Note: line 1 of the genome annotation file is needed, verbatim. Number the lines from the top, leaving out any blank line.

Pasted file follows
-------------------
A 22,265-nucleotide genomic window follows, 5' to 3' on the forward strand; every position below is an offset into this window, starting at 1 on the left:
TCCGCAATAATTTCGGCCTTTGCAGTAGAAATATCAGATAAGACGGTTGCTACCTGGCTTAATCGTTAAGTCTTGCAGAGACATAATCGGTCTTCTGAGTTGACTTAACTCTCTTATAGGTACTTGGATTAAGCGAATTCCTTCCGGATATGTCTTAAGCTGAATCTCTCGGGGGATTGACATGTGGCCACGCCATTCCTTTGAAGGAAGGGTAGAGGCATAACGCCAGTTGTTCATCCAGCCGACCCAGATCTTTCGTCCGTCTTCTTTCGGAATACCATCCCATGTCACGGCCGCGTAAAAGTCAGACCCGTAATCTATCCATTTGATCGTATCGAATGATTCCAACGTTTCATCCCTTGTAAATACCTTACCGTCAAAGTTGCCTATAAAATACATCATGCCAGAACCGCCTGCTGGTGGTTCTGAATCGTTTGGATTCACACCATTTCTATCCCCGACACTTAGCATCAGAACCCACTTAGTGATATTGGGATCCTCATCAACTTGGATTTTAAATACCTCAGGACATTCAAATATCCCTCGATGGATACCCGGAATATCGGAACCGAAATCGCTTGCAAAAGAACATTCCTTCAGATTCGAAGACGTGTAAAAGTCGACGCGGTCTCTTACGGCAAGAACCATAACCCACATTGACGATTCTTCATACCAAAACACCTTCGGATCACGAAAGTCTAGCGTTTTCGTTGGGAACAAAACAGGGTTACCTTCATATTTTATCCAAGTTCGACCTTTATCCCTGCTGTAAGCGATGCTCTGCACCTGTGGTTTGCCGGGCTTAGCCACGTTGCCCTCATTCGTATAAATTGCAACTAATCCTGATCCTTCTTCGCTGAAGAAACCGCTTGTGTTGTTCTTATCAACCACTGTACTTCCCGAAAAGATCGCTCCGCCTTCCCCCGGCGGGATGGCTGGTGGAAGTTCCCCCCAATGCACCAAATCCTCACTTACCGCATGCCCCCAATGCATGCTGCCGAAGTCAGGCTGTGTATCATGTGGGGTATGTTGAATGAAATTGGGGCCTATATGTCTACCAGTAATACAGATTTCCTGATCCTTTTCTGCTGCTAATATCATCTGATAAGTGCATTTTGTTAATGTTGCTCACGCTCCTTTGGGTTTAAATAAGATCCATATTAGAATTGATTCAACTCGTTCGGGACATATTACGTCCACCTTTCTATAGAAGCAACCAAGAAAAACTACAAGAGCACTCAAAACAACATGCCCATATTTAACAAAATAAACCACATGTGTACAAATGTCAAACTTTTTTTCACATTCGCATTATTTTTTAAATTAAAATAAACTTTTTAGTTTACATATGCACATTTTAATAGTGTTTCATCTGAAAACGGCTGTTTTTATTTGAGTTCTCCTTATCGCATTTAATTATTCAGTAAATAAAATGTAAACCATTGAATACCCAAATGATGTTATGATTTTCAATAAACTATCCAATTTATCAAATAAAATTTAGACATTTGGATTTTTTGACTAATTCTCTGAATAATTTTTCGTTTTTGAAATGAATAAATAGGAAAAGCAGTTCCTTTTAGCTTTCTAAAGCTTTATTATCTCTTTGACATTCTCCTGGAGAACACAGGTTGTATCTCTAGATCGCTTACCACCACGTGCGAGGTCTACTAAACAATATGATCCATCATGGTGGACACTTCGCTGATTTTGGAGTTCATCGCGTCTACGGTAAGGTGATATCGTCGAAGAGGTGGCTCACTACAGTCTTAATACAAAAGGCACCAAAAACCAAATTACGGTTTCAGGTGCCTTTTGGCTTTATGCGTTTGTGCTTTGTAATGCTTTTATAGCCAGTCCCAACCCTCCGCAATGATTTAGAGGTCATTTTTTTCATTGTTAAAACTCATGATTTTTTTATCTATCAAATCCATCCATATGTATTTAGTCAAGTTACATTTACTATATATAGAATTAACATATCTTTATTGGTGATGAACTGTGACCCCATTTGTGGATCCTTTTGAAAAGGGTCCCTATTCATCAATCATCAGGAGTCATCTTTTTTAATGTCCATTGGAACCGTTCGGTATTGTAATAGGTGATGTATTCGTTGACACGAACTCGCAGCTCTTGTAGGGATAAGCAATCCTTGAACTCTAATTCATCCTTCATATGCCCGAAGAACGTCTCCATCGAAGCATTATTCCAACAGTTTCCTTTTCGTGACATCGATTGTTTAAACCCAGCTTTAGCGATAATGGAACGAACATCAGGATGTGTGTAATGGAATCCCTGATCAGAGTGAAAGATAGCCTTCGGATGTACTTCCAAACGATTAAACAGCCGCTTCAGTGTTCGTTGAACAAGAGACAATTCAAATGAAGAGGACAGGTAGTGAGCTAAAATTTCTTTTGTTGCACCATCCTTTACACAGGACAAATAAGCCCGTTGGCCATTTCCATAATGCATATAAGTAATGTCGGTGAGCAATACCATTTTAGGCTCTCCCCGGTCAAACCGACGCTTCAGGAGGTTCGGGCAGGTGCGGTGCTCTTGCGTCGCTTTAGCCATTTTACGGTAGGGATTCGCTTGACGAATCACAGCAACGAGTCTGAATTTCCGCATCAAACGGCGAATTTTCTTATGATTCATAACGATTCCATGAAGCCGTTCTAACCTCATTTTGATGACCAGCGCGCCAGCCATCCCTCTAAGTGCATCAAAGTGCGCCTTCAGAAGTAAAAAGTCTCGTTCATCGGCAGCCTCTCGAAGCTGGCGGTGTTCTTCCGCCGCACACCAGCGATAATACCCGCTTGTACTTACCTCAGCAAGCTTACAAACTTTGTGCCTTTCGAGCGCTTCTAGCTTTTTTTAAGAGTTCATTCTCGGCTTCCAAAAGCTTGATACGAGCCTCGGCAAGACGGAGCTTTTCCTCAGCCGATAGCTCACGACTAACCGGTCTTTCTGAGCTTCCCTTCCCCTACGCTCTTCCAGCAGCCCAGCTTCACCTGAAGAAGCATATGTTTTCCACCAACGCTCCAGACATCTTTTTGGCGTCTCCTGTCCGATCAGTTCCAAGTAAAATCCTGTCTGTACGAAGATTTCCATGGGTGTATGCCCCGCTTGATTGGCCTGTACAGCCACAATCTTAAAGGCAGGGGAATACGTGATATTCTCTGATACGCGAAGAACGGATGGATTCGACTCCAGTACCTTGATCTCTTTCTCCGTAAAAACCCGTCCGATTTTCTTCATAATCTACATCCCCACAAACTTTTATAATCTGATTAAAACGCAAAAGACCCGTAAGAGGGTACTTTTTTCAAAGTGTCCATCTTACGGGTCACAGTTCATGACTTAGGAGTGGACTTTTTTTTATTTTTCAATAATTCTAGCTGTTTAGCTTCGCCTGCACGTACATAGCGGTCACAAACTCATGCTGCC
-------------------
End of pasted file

A 22,265-nucleotide genomic window follows, 5' to 3' on the forward strand; every position below is an offset into this window, starting at 1 on the left: